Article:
I wrote first last week about my employer, The Cincinnati Enquirer, experimenting with a print-only strategy for certain stories to boost Sunday single-copy sales.
Not long afterward, I was in a meeting where we decided on the next course of this ever-evolving experiment – and came up with a conclusion web readers should find a bit more agreeable.
This past Sunday, the logo and experiment changed from “Print Exclusive” to “Print First”. This week, the six selected Sunday stories were promoted on Cincinnati.Com and held from online publication until today. This was intended to give more value to the printed Sunday edition without keeping the stories unavailable for online and out-of-market readers. This was a solution suggested by many of those who responded to my post last week (more on that later) and very agreeable compromise in our editor meetings on the subject.
While I don’t know how it worked for print sales, it seemed to work well for us on the online side at Cincinnati.Com. Mondays are notoriously slow for news with art, so these embargoed Sunday blowouts have been there for us to use today in prominent spots – and a few of them (like this piece on Larry Flynt’s family lawsuit – like that isn’t just primed for the web) are doing very well in terms of page views.
We’ve known for awhile that our online readers and print readers are not usually the same – not just here, but at all newspaper sites. A strategy like this seems to reflect that as well, since the stories we held from online yesterday are today enjoying new life and a burst of traffic (not to mention placement in search engines and linkage from all over).
Simply put, we shouldn’t try to sell our web readers the print newspaper – if anything, we should try to sell them news they want in the format they want it. Newspapers can’t afford to devalue the web audience if they want to succeed in the long run, hence why everyone’s trying to find a way to make money online in the form of paywalls, freemium content, micropayments and whatever else is coming down the pike.
While I’m personally not crazy about some of those plans, I think anything is better than entirely withholding the news from the web audience. Judging from the responses I got last week and what we discussed internally at the Enquirer, I’m not the only one.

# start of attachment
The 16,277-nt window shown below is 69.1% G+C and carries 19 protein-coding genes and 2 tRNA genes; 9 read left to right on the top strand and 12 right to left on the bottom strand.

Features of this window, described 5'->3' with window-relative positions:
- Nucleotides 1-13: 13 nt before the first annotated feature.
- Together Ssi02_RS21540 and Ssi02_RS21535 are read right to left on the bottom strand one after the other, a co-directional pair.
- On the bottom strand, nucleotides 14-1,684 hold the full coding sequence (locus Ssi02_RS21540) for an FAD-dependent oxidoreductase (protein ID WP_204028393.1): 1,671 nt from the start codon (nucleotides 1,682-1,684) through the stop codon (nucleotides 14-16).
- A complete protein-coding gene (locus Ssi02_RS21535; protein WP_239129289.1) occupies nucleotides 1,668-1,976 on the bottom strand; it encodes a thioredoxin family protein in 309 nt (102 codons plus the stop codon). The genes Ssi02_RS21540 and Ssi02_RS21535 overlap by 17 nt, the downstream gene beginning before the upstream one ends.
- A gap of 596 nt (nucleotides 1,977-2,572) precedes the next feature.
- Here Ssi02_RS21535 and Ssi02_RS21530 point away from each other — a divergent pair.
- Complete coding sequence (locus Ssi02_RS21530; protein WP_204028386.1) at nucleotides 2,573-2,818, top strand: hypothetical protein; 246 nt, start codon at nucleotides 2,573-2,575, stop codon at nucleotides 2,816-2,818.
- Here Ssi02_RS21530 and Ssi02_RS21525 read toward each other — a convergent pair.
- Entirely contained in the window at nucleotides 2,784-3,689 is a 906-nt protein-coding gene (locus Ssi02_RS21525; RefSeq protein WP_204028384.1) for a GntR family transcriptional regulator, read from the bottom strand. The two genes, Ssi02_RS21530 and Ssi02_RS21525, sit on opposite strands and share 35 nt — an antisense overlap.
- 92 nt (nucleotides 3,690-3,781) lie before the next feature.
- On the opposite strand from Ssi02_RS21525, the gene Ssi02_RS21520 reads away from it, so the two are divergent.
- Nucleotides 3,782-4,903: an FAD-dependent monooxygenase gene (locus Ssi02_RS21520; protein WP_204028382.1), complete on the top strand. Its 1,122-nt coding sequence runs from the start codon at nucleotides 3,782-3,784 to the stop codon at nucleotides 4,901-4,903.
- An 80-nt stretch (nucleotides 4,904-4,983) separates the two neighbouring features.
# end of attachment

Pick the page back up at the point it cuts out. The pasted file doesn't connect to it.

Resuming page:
Here are some of the responses I was sent via email and social media to the “Print Exclusive” experiment:
– I purchase the paper every Sunday and truly enjoyed [last week’s] piece on homeless teens…. I was however disappointed when I could not find the article online, as I wanted to email it/tweet it. I see the point in having print-exclusives to drive paper sales, but I am wondering if it might not be possible to post the articles online once the print editions are no longer available?
– If the Enquirer sold the Sunday sports section as a standalone print product, I’d buy that, but that’s all I’d want. Mostly I’m a web reader.
– I can see not putting the content online before print, but don’t make it unavailable to me online. Even if I have to pay for it or buy a day pass to your e-edition, at least I have a way to read it if I want.
– You should be able to “buy” daily copies of the paper online in the e-edition. Maybe even just make the Sunday e-edition a subscription option. I’d buy it.
– This seems kinda bass ackwards to me. You should be increasing your online presence rather than reducing it. I think the proposed pay model for the New York Times is perfectly agreeable and I have no problem subscribing to that.
What about you? What do you think of this latest plan?
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